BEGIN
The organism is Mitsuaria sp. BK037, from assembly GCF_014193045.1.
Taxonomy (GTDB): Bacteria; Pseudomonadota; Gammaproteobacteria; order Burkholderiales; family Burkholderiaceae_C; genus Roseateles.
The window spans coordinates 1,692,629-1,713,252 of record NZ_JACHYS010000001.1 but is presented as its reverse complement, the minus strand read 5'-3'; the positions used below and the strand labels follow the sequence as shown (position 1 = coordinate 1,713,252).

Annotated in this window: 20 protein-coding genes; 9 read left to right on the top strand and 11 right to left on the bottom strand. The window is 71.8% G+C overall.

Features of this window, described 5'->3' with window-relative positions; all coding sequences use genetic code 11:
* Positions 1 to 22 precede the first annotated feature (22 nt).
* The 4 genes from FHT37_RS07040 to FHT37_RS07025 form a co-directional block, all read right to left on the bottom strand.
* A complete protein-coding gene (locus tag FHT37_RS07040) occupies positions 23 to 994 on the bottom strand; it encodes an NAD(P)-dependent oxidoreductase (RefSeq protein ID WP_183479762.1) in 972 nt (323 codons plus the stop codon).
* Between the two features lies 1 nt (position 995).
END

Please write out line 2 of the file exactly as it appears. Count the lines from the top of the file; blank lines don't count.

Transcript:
Taxonomy (GTDB): Bacteria; Pseudomonadota; Gammaproteobacteria; order Burkholderiales; family Burkholderiaceae_C; genus Roseateles.